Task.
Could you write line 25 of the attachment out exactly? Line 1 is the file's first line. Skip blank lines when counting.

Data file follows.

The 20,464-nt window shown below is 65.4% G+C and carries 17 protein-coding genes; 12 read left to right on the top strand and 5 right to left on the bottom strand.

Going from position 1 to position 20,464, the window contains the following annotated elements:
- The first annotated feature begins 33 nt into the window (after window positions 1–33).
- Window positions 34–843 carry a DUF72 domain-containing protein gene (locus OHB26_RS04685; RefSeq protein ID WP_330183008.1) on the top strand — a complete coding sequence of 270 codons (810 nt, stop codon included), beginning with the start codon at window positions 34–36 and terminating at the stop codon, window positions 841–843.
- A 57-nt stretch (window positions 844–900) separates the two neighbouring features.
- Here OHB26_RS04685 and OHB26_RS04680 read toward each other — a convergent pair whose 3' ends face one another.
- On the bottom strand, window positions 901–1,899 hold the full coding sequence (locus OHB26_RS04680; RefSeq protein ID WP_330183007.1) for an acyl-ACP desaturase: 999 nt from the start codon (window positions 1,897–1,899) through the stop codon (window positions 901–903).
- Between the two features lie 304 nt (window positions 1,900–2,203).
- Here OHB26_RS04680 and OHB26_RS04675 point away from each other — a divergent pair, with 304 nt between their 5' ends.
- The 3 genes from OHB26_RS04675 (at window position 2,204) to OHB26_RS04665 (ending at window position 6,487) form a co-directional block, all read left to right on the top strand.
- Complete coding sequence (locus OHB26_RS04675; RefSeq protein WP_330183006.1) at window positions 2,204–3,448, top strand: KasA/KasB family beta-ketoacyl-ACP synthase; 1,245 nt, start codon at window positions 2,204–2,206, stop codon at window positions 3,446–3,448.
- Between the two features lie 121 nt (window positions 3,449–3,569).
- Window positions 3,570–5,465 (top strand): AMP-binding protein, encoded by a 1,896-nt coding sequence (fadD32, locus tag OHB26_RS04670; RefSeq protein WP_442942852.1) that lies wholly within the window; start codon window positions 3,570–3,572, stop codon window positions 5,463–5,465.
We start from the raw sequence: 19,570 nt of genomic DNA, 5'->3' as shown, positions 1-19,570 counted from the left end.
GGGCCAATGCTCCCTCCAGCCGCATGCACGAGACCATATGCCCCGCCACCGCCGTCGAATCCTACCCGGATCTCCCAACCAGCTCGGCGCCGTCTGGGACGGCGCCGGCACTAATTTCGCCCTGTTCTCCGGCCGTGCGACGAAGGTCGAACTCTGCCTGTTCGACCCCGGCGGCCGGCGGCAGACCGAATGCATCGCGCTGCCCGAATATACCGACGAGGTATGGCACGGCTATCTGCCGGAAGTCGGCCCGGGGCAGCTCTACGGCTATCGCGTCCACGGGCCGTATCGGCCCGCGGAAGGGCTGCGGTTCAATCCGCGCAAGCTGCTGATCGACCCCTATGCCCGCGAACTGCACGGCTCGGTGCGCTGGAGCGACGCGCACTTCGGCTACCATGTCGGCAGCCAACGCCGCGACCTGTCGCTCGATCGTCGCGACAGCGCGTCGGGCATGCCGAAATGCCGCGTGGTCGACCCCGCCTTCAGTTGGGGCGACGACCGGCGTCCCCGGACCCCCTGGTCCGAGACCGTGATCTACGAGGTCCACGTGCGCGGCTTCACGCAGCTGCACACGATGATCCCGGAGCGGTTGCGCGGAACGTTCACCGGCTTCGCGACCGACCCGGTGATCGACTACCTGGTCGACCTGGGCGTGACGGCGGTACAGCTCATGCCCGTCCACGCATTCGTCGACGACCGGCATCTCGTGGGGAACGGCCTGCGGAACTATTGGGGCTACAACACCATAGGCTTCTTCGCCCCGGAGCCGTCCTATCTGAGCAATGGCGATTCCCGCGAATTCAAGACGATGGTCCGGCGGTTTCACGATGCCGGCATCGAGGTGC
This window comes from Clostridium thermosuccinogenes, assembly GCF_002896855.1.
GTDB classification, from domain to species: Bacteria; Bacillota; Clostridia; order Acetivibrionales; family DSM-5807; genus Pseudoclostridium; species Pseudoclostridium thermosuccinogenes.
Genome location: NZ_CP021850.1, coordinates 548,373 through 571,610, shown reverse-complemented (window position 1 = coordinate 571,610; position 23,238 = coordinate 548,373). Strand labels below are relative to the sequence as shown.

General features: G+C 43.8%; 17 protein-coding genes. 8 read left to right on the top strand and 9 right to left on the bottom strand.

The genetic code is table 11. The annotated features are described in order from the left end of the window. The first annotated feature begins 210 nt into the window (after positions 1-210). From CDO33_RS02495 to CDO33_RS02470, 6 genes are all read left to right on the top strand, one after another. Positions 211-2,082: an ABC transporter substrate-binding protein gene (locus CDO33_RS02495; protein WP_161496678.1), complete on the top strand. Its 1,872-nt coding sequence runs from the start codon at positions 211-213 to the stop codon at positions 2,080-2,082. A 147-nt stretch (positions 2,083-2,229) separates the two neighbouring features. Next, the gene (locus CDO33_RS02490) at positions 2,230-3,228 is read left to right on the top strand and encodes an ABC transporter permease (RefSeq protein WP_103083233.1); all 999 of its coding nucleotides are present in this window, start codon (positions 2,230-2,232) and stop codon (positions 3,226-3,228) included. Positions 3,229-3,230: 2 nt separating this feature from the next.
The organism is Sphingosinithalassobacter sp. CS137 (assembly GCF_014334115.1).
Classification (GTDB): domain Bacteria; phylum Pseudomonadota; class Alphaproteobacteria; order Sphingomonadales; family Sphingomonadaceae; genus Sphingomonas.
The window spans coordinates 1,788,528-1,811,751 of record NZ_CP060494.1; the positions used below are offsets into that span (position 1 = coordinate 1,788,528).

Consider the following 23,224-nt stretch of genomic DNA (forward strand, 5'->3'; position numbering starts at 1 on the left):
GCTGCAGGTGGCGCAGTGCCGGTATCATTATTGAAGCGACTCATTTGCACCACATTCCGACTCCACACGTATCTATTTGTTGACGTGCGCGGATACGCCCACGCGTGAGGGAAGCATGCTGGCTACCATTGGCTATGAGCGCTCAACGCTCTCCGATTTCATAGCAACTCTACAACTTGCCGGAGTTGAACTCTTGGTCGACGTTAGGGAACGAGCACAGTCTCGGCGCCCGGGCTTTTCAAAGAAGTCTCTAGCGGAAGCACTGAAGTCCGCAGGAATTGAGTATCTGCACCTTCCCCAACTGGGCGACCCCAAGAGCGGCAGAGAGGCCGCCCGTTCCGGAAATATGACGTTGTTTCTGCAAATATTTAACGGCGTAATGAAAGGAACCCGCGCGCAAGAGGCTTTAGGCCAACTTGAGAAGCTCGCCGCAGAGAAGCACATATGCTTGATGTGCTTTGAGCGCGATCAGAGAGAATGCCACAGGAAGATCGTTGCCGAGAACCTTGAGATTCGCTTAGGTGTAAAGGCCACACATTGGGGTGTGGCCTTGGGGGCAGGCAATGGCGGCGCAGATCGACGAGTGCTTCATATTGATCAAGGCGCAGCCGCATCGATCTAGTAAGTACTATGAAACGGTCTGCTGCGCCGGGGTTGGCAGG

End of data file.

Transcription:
GCTGCAGGTGGCGCAGTGCCGGTATCATTATTGAAGCGACTCATTTGCACCACATTCCGACTCCACACGTATCTATTTGTTGACGTGCGCGGATACGCCCACGCGTGAGGGAAGCATGCTGGCTACCATTGGCTATGAGCGCTCAACGCTCTCCGATTTCATAGCAACTCTACAACTTGCCGGAGTTGAACTCTTGGTCGACGTTAGGGAACGAGCACAGTCTCGGCGCCCGGGCTTTTCAAAGAAGTCTCTAGCGGAAGCACTGAAGTCCGCAGGAATTGAGTATCTGCACCTTCCCCAACTGGGCGACCCCAAGAGCGGCAGAGAGGCCGCCCGTTCCGGAAATATGACGTTGTTTCTGCAAATATTTAACGGCGTAATGAAAGGAACCCGCGCGCAAGAGGCTTTAGGCCAACTTGAGAAGCTCGCCGCAGAGAAGCACATATGCTTGATGTGCTTTGAGCGCGATCAGAGAGAATGCCACAGGAAGATCGTTGCCGAGAACCTTGAGATTCGCTTAGGTGTAAAGGCCACACATTGGGGTGTGGCCTTGGGGGCAGGCAATGGCGGCGCAGATCGACGAGTGCTTCATATTGATCAAGGCGCAGCCGCATCGATCTAGTAAGTACTATGAAACGGTCTGCTGCGCCGGGGTTGGCAGG